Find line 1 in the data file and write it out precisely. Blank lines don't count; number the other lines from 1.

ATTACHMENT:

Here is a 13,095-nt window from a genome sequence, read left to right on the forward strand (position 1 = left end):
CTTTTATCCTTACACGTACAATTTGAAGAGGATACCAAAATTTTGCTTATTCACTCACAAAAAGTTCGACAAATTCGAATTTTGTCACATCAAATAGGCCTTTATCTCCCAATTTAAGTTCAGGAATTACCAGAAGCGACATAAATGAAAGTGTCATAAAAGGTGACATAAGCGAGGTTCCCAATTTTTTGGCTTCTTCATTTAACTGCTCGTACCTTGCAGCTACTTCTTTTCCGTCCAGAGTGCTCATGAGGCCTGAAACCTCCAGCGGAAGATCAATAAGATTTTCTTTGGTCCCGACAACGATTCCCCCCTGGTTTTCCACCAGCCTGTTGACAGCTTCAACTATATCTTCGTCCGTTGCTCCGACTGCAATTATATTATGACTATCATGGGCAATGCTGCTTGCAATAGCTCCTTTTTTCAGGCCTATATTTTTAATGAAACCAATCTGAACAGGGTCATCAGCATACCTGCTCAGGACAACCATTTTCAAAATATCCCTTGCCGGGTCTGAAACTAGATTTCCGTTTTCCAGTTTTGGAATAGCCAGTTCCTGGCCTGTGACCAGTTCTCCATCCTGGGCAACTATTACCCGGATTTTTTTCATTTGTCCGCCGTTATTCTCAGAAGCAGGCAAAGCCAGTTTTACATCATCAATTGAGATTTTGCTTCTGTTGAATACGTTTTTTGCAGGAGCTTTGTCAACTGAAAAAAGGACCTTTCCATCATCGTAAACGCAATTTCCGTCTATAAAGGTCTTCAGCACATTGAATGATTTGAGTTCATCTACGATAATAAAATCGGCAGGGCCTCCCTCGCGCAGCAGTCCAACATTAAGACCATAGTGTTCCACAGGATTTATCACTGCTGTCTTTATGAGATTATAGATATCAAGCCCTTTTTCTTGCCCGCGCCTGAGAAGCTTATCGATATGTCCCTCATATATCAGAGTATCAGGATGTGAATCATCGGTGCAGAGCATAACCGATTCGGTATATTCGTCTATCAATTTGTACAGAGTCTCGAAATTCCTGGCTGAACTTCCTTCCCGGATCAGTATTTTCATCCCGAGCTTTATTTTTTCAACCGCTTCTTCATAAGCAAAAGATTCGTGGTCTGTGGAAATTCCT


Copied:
Here is a 13,095-nt window from a genome sequence, read left to right on the forward strand (position 1 = left end):